Ministering to angry families is a special ministry. The problem is to determine if the anger is directed toward me as the chaplain or elsewhere. The first point I had to learn was that people must be empowered, especially when a situation as rendered them helpless.
Anger is Power.
As I think about the differences in patients and families I find that there are distinctive variations in their dispositions from one patient and family to the next. The one commonality is that each family and patient is there in hospital to be served by staff of the hospital. How they are served is determined by the policy of each hospital and staff member. The level of care and involvement of staff, families, patients and generally speaking the staff of the hospital comes from a dedicated, caring and courageous group. Once care and treatment have begun there is movement toward what is best for the patient. Families and patients are offered levels of care based on their need. Some patients and families require/desire more care than others. This didactic is about the treatment of the patient and family and the chaplain’s pastoral role and how it might be established in the face of anger and disrespect given by the patient and or family.
If the chaplain is treated poorly they will feel humiliated and disrespected. Respect and recognition of the chaplain’s role is important to especially the chaplain. The chaplain establishes this role based upon their own instinctive desire to serve families and patients. What is desired by the chaplain is to be needed, respected and recognized. The refusal of pastoral care by the patient and family can be dealt with according to each occasion that arises. There is a mutual understanding that refusal of pastoral care comes with the territory. However to be disrespected and ignored raises other emotions and feelings within.
I have to ask myself how I deal with this rush of emotion that overwhelms me when families in particular find ways to disrespect me as spiritual care giver in a traumatic situation?
Who was I dealing with and how do they interpret my role?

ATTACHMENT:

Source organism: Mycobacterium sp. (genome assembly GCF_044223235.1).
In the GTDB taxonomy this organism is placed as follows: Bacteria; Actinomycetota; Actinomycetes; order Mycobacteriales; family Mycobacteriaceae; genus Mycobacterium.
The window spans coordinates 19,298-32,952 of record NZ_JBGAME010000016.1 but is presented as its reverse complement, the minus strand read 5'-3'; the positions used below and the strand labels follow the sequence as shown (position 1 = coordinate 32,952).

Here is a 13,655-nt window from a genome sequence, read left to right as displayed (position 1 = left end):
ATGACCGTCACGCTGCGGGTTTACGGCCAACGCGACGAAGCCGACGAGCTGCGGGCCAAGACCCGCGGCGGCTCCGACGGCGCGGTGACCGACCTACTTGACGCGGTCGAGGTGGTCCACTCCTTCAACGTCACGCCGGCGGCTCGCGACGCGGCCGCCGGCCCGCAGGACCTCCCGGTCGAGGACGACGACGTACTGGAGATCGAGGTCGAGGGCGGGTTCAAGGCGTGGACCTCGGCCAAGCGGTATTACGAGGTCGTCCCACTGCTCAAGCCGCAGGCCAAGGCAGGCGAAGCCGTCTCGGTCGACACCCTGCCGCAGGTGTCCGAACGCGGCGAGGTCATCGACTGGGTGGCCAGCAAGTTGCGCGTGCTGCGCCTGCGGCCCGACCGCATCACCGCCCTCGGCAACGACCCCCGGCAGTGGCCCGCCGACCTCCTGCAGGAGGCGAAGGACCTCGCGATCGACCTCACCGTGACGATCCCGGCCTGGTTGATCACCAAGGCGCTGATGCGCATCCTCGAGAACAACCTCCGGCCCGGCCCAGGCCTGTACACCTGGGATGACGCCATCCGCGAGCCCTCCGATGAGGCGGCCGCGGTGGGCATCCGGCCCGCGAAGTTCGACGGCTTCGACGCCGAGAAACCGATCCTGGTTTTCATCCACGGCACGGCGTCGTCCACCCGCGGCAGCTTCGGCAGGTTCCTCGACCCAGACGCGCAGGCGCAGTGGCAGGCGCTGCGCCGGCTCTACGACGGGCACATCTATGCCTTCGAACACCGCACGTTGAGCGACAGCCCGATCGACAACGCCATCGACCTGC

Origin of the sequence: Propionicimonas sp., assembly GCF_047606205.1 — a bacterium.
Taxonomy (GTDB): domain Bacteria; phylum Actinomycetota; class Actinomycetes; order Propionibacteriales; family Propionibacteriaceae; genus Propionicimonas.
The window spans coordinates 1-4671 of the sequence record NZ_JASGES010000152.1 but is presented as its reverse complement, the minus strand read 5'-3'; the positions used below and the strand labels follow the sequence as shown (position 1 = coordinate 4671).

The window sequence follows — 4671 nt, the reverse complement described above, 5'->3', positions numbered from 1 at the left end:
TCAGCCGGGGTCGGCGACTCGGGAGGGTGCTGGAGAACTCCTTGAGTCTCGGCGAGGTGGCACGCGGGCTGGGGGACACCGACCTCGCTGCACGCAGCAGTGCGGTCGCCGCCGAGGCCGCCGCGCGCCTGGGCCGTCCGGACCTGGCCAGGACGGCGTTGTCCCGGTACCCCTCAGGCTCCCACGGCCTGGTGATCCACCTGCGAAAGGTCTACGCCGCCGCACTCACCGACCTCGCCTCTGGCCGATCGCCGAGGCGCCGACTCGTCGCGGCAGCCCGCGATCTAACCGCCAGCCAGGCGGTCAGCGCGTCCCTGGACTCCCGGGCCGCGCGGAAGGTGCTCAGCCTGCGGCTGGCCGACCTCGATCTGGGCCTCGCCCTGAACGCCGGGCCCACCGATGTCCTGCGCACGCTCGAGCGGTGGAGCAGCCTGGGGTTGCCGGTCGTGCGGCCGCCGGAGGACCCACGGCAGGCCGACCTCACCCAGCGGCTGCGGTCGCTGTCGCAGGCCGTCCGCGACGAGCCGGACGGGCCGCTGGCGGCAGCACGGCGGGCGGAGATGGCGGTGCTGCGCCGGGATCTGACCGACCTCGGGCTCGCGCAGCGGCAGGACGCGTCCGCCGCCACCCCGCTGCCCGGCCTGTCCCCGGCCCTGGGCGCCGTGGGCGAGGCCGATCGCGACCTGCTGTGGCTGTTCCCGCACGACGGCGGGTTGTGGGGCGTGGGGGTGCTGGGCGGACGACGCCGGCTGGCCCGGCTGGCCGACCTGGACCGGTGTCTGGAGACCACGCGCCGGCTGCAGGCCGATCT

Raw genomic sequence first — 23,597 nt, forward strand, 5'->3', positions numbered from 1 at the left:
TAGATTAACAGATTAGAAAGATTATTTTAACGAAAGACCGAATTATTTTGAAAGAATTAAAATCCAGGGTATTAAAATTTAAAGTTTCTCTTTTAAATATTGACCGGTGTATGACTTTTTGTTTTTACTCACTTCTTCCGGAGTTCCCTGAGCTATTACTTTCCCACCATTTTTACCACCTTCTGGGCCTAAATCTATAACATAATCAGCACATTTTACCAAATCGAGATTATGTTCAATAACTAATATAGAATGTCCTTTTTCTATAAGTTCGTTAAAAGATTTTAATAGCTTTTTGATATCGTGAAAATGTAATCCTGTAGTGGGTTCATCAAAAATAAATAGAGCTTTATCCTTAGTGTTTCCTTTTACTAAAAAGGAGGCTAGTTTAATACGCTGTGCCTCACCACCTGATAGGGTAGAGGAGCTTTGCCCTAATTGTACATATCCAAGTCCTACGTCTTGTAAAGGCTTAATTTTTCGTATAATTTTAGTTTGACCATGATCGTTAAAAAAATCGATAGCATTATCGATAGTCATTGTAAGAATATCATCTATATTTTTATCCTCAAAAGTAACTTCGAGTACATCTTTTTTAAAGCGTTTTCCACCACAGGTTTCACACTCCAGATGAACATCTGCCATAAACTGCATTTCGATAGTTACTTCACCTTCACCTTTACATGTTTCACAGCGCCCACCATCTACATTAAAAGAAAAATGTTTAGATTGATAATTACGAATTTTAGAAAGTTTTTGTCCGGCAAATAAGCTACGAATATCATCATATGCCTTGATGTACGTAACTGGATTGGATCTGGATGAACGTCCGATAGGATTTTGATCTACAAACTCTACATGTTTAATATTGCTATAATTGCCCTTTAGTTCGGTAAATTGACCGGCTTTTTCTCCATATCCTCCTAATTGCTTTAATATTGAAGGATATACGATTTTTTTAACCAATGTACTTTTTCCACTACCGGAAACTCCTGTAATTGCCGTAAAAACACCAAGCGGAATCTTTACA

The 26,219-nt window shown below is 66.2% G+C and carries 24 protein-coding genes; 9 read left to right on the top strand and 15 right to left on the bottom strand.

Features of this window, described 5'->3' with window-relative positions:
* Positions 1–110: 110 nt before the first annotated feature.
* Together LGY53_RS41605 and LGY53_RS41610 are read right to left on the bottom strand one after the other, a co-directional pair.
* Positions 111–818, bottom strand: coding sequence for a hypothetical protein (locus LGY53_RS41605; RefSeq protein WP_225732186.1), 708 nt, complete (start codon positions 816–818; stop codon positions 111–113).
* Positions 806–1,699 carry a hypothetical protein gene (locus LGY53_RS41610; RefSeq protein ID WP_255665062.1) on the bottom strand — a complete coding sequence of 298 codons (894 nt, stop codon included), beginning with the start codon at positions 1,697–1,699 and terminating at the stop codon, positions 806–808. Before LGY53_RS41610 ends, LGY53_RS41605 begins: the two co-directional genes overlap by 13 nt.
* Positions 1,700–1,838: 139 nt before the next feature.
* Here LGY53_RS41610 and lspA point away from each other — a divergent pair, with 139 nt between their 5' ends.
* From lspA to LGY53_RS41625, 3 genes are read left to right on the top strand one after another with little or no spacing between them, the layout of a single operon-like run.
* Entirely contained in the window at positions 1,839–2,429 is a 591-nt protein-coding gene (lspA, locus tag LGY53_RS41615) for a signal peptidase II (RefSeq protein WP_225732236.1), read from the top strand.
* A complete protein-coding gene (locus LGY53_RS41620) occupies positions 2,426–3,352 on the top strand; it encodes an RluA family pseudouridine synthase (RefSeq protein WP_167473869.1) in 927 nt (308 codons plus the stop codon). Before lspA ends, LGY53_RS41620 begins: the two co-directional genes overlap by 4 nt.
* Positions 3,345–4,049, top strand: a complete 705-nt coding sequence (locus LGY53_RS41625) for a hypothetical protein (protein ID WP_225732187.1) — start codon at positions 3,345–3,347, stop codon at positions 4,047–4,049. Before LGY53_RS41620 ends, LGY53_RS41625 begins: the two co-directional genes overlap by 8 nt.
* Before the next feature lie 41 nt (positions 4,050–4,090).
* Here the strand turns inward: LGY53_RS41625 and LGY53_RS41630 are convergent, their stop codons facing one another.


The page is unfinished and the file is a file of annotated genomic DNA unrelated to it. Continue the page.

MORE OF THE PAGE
· I am a chaplain in the system and my ways, my looks and behavior speak volumes.
· Chaplain role is defined and interpreted by the patient and family as employee of the hospital.
· Chaplain wears the employee identification badge and is dressed according to standards of the department.
· Patients and families are outside of the culture of the hospital and they are not a part of the system.
· They have come to a hospital to be served by a system that prides itself in serving anyone regardless of nationality, creed, sex, etc.
· When the family arrives at hospital they (the patient and/or family) may be alone, frightened and skeptical of the care that they may receive spiritually or medically.
· This may be the cause for the anger they may express toward chaplain, staff or others.
How does race and culture play a role?
· As an African American male, some of the issues are when people of color abuse and disrespect people of color who are trying to serve them
· Based upon race, class, culture you may feel threatened by the family of the patients who came into the ED as Trauma Alpha
· You may have feelings of humiliation and anger, cause of their behavior; especially from same race, class or culture
· Who does the family identify with, the patient, the support staff, the medical team, or security?
My Own Cultural identification:
I have feelings that relate me to the patient’s family no matter who they are if I am right, sometimes feeling powerless as an African American male in America. Does staff or others of a different culture, class or race including visitors dismiss them as ignorant or do they sympathize or feel empathy for them because their loved one is in the trauma bay.
Dr. Davis also speaks of divergent identification where the minority group may feel alien to the culture of the hospital and feel powerless or invisible. I agree with the writing that it is possible for a traumatized chaplain to provide adequate care to a traumatized family whose point of view is radically different from mine and so different that it challenges my
Is my identification tied so closely that inside I cheer their boldness to scream and holler at the system that never seems to be attuned to the powerless? It is both primordial and powerful that I chose to support and care for people who are abusive and yet give adequate pastoral care that gives my calling purpose and identification. I am able to offer pastoral care and that I have done so even in the face of an angry patient or family. I am able especially when the anger is directed toward me.
Courtney Dion Meadows Born 5/9/1983 - Heaven Date 5/2/2005 "My Friend Lives" I desired Peace in the Process and I arrived at Justice. I pray for his shooter...May God give him peace.